Evaldo Albuquerque, Editor, Exotic FX Alert
Two months ago, I told Currency Capitalist subscribers how Asian currencies were the new safe-haven currencies.
At that time, the Asian Dollar index, which measures the performance of emerging Asian currencies against the U.S. dollar, was hitting a new all-time high. That was right in the middle of the summer market turmoil.
In fact, Asian currencies were performing so well, that it appeared they would remain immune to the current woes in the U.S. and Europe. As one of the most fiscally sound regions in the world, it seemed Asia would continue to attract capital and push Asian currencies higher.
But just in the past 30 days, everything has changed…
That earlier resilience is gone. Most Asian currencies have been hit hard.
But that just creates a better buying opportunity for these currencies – especially if you’re buying for the long-term. Let me explain…
Asian Currencies Sell-Off Has Nothing
To Do With Asia
The fundamental story of Asian currencies has not changed in any way. What’s happening with these fundamentally sound currencies have little to do with what’s going on in Asia.
It’s all about Europe.
We’re seeing a sharp sell-off in Asian currencies because investors now fear Europe’s debt problems will hurt the entire global economy.
In other words, we’re starting so see contagion of the European crisis to the strongest part of the global economy. Investors are running for cover.
As the bellwether for Asian currencies, the Korean won provides a good example. It’s down 6% so far this month. That’s a big move for currencies.
And Asian Central Banks are not intervening to smooth the movements. Maybe they’re welcoming weaker currencies to boost exports in a world of slower growth.
The Singapore dollar, one of Asia’s strongest currencies, provides another good example. Let’s take a look.
When the Singapore Dollar is Weak,
You Know Something Is Wrong
The Singapore dollar is without a question one of the strongest currencies in the world in terms of fundamentals. So when it’s selling off, you know something major is going on.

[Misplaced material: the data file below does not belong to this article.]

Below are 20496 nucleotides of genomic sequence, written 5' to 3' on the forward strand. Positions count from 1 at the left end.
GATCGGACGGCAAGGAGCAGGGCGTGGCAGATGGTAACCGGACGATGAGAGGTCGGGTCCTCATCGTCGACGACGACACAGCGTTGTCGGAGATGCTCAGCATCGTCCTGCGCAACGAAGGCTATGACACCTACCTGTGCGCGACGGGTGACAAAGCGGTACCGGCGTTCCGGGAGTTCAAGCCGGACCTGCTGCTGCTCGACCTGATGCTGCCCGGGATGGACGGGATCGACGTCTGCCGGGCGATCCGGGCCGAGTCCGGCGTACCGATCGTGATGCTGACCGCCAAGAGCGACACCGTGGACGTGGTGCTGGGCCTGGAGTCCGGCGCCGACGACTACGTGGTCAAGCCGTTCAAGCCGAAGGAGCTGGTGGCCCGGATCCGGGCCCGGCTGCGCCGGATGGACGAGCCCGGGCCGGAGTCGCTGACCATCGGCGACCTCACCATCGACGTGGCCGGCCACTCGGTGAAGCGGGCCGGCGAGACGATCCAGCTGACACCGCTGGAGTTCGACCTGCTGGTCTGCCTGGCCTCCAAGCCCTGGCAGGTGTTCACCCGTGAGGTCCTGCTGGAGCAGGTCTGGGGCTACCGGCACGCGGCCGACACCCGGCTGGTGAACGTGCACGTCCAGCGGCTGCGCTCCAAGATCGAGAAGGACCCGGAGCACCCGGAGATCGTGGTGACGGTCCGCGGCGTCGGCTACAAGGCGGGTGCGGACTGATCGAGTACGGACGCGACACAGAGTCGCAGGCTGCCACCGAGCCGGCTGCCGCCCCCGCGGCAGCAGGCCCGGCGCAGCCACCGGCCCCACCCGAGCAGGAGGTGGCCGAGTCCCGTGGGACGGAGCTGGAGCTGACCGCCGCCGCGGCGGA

You can see the daily chart of the pair USD/SGD (U.S dollar/Singapore dollar) below.
When it moves down, it indicates one U.S. dollar is buying fewer Singapore dollars. In other words, the Singapore dollar is getting stronger. And when it moves up, it’s getting weaker.
The pair just had a major spike higher, crossing above its 200-day moving average (blue line). It has also violated the downtrend line (black line).
These are the first signs the short-term trend is turning bullish for the dollar against the Singapore dollar.
More importantly, this is a sign things are getting really bad out there. The last time the pair USD/SGD significantly crossed above its 200-day moving average was during the 2008 crisis, as you can see in the chart.
U.S. Dollar Had Been Rallying Even Against the
Powerful Singapore Dollar
How to Buy Five Asian Currencies
for Your IRA
As I said, not much has changed in Asia. It remains a region where most countries have much lower levels of debt than developed nations. Asia is where you will still find the major sources of global economic growth in the years to come.
In the long-term, Asian currencies will continue to strengthen against the dollar. That’s why you should use these big dollar rallies to accumulate more Asian currencies, such as the Singapore dollar, on the cheap.
In short, Asian currencies remain the place to park your cash for the 21st century. That’s especially the case if you’re buying for your long-term retirement plan.
If you’re looking for an easy way to upgrade your retirement plan with Asian currencies, you might consider the Asian Currency Portfolio at the U.S.-based bank, EverBank.
This portfolio contains five Asian currencies for a $10,000 minimum investment. And you can invest in it with an Individual Retirement Account (IRA).
You should know that The Sovereign Society is an advertiser of EverBank, so we may receive fees if you choose to invest in their products. However, this Asian Currency Portfolio is worth mentioning regardless because it is one of the easiest ways to invest in Asian currencies here in the U.S
But again, that’s for the long-term. In the short-term, defensive plays will still prevail.
That means the dollar can continue to rally against those currencies. But you can also profit from that by buying the dollar through short-term trades in the spot Forex market.
But looking at the big picture, you should use those rallies to buy strong currencies, such as the Singapore dollar and Korean won, on the cheap. And hold them for the long-term.
Editor, Exotic FX Alert
2 thoughts on “Start Building Your “Anti-Dollar” Retirement Plan With These Extremely Undervalued Currencies”
Although it is true that the sell off in Asia has nothing to do with fundamentals in Asia…however I would argue that it is not just because of eurozone issues.
If eurozone is goes down, Asia will be hit too (in terms of export demand, Foreign investments etc)..and that is probably triggering the sell off….no??
True, the world’s financial markets are so tightly intertwined today that financial problems just about anywhere can have wide and far flung consequences for markets that are geographically distant. I for one feel that Asia is in a far better position to weather any storm. Europe is a low growth zone, Asia is not. Even in the worst case scenario that Europe falters, Asia will find other markets to exports its goods to.
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